Should same-sex marriage be legalised in India?

Same sex marriage is still considered a big taboo around the world, especially in India, although people are trying to break this norm around them by fighting for their rights and is slowly gaining a hold across the world. Despite changes in law and norms with time, it is still a matter of concern in the eyes of many who believe that homosexual marriage is sin.
People tend to infer and reinforce social norm in this divided world with a set mindset. While half the people believe that having a choice of our own in regard to what gender we marry should be of one’s own choice and be considered as their constitutional right, the other half is still against the idea of same-sex marriage.
Same sex marriage and their rights over time has become one of the most controversial issues of our time. Over the years, there has been a debate on whether same sex marriage should be legalized. The debate on same-sex marriage evokes much discussion on whether the homosexual should enjoy equal access or not. The question of legalization of same-sex marriage is treated as an issue in many other countries, including India. Same sex couples (gays, lesbians and other sexual minorities) have long been discriminated against so far. For some countries, these debates have helped in recognition of the right of same-sex couples to marry.
Same sex marriage has not been legally recognised in India nor have they been provided with any limited rights such as civil and domestic partnership. However, countries like Argentina, Australia, Austria, Belgium, Brazil, Canada, Chile, Columbia, Costa Rica, Cuba, Denmark, Finland, France, Germany, Iceland, Ireland, Luxembourg, Malta, Mexico, The Netherlands, New Zealand, Norway, Portugal, South Africa, Spain, Sweden, Switzerland, Taiwan, United Kingdom, United States and others have legally recognized and implemented their rights.
Despite a large number of protests from groups and individuals who demand that same-sex relationship or marriages must be lawfully accepted, many states have maintained their silence and there has been a constitutional ban on similar sex marriages and relationship. The process has been seemed influential in bringing the change in public opinion in many western countries.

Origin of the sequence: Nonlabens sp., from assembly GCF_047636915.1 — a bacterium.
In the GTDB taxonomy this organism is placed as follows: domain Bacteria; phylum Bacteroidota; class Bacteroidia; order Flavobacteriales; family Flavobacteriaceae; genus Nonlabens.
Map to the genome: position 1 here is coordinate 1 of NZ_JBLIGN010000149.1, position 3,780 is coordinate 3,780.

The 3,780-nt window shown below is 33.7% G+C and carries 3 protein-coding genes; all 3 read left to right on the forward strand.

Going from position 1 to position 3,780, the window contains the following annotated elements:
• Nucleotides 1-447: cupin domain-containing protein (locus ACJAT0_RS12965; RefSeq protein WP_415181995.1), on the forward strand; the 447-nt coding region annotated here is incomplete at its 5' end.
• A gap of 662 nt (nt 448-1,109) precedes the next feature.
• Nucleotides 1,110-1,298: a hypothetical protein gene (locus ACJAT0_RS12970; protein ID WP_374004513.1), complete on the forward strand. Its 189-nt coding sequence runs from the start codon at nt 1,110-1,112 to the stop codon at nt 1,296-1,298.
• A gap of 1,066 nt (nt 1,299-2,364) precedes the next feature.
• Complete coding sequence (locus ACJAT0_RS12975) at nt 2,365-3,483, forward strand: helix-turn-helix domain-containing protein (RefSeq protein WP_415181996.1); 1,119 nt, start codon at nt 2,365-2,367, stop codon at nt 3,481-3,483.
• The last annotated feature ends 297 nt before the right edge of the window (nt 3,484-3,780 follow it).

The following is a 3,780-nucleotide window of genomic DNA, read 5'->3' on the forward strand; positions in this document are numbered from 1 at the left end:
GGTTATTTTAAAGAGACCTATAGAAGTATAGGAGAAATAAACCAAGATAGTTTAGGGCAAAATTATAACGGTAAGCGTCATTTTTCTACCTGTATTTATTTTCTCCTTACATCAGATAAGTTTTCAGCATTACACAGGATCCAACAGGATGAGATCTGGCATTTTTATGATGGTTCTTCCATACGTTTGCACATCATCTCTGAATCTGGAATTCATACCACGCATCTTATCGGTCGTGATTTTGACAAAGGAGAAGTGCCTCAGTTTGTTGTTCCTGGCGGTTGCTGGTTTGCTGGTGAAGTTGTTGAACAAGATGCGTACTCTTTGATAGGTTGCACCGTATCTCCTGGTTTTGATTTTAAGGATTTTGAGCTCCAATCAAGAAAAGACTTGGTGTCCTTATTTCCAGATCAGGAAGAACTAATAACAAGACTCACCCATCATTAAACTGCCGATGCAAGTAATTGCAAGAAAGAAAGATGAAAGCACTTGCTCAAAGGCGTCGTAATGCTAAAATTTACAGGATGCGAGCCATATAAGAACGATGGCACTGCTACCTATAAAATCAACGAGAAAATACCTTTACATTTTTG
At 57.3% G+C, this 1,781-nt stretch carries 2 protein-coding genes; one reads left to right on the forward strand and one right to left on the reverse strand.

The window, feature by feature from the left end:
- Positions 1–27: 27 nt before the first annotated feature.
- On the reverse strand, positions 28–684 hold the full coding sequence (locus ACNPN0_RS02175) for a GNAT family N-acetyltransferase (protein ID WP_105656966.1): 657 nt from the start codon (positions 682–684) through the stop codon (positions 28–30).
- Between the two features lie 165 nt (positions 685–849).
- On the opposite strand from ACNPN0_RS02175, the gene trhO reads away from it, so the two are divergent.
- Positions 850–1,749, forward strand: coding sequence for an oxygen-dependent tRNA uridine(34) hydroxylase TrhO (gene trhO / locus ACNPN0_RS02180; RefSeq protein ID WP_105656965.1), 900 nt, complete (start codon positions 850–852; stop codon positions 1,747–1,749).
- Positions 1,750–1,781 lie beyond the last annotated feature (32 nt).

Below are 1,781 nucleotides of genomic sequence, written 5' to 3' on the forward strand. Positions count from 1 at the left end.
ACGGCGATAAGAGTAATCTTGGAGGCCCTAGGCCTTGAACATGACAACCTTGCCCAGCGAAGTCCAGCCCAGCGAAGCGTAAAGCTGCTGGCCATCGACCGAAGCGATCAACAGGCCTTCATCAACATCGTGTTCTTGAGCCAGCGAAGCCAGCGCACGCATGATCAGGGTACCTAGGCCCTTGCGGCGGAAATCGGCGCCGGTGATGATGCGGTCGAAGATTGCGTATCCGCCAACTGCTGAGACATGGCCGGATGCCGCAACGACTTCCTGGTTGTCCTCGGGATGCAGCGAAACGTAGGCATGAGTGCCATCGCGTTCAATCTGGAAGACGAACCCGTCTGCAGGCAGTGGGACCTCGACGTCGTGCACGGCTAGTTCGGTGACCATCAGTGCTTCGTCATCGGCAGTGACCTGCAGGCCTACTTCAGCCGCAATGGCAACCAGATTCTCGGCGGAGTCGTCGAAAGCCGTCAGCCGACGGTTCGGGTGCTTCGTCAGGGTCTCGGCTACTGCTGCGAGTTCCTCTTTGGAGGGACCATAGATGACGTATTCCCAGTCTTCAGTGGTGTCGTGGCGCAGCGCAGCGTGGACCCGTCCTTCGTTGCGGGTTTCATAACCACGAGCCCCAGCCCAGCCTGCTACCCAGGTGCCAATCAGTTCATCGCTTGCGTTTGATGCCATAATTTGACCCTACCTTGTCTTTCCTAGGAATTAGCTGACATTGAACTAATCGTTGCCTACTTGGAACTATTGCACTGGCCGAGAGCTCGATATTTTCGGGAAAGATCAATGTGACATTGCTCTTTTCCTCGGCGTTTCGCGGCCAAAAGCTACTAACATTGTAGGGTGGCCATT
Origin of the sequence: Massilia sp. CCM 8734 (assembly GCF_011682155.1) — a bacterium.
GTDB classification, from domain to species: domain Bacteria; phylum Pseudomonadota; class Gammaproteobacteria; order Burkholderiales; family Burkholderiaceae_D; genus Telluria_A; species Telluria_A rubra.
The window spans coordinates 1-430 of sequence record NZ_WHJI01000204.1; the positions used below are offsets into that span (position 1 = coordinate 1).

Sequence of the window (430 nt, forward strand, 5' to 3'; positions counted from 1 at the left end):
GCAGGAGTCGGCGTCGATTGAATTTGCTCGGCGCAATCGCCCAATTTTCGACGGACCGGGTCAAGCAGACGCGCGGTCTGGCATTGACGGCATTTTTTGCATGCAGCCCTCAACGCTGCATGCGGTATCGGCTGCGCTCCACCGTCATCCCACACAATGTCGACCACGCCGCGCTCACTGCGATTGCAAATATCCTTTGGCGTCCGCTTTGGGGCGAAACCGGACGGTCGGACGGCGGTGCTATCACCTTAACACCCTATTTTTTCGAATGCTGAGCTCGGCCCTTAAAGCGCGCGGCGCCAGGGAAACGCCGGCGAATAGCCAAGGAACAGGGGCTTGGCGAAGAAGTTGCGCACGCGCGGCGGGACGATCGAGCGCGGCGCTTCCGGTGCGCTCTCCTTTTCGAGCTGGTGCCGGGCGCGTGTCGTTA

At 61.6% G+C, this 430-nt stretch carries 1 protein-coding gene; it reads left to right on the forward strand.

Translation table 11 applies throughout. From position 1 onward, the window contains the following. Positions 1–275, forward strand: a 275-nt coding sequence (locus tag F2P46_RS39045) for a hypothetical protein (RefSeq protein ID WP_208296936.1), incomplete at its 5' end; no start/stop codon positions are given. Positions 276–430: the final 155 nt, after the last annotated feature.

Looking historically, it evidently indicates that homosexuality (gays, lesbians) was not considered inferior in anyway until about 18th century during British colonel rule.
On 6 September 2018, a five-judge constitutional bench of the Supreme Court of India invalidated part of Section 377 of Indian Penal Code, hence making homosexuality legal in India and by striking down the colonial-era law that made same-sex punishable by 10 years in prison.
The ruling also applied to Jammu and Kashmir state under Article 141 of the Constitution of India and Delhi Agreement Act 1952.
However, they are still not legally recognized in India and many of the legal and financial rights acknowledged to marital status were rejected in relevance to the same-sex marriage.
The Supreme Court granted homosexual couples the freedom to lead a dignified private life, but allowed them only “basic right to companionship so long as such companionship is consensual, free from the vice of deceit, force, coercion, and does not result in the violation of fundamental rights of others,” it said, citing the court ruling in the Navtej Singh Johar case.
In Indian culture, it is a fact that all the advantages available to opposite-sex couples are still inaccessible to homosexuals. The arguments on same-sex marriage is an important topic to be discussed about; the issue of legalization of same-sex marriages is debated in many states of India and around the globe.
On 25 November 2022, a gay couple had moved the apex court of India under the Special Marriage Act for legal recognition of their marriage as India does not possess any unified marriage law. This has been taken into cognizance by the apex court which had issued notice to the Indian government to legalize same-sex marriages and association between the members of LGBTQ community.
The Special Marriage Act of 1954 provides a civil form of marriage for couples who cannot marry under their personal law. The nine pending petitions regarding legalization of same-sex marriages before the Kerala and Delhi High Courts are also transferred to the Supreme Court for a uniform decision. However, the legal structure which governs marriage in India does not allow members of homosexual communities or the LGBTQ+ community to enforce the fundamental rights which have been guaranteed to them under our Constitution.

Aprajita Vats is an advocate who resides in New Delhi. She currently works as an associate in Legally Speaking website.

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